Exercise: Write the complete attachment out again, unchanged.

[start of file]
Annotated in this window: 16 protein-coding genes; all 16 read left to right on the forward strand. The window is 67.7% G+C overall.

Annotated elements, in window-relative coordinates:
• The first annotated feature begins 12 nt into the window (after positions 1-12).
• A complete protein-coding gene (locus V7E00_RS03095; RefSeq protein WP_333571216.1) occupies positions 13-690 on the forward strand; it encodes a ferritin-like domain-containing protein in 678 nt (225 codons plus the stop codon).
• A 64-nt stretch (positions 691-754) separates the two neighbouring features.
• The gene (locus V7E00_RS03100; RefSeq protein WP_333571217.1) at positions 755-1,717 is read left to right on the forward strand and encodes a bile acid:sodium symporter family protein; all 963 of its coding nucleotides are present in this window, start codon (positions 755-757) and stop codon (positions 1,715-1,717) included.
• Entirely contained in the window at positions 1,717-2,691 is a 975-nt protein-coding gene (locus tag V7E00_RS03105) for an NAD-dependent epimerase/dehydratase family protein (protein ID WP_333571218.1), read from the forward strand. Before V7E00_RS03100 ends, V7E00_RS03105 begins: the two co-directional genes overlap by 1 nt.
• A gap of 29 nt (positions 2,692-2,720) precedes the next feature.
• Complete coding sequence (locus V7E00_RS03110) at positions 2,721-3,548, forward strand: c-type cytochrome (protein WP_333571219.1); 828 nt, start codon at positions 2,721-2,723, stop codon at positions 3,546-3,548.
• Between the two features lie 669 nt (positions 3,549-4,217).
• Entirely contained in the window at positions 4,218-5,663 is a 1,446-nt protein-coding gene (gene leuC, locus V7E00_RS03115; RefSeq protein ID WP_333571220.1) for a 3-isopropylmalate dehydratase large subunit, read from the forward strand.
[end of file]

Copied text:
Annotated in this window: 16 protein-coding genes; all 16 read left to right on the forward strand. The window is 67.7% G+C overall.

Annotated elements, in window-relative coordinates:
• The first annotated feature begins 12 nt into the window (after positions 1-12).
• A complete protein-coding gene (locus V7E00_RS03095; RefSeq protein WP_333571216.1) occupies positions 13-690 on the forward strand; it encodes a ferritin-like domain-containing protein in 678 nt (225 codons plus the stop codon).
• A 64-nt stretch (positions 691-754) separates the two neighbouring features.
• The gene (locus V7E00_RS03100; RefSeq protein WP_333571217.1) at positions 755-1,717 is read left to right on the forward strand and encodes a bile acid:sodium symporter family protein; all 963 of its coding nucleotides are present in this window, start codon (positions 755-757) and stop codon (positions 1,715-1,717) included.
• Entirely contained in the window at positions 1,717-2,691 is a 975-nt protein-coding gene (locus tag V7E00_RS03105) for an NAD-dependent epimerase/dehydratase family protein (protein ID WP_333571218.1), read from the forward strand. Before V7E00_RS03100 ends, V7E00_RS03105 begins: the two co-directional genes overlap by 1 nt.
• A gap of 29 nt (positions 2,692-2,720) precedes the next feature.
• Complete coding sequence (locus V7E00_RS03110) at positions 2,721-3,548, forward strand: c-type cytochrome (protein WP_333571219.1); 828 nt, start codon at positions 2,721-2,723, stop codon at positions 3,546-3,548.
• Between the two features lie 669 nt (positions 3,549-4,217).
• Entirely contained in the window at positions 4,218-5,663 is a 1,446-nt protein-coding gene (gene leuC, locus V7E00_RS03115; RefSeq protein ID WP_333571220.1) for a 3-isopropylmalate dehydratase large subunit, read from the forward strand.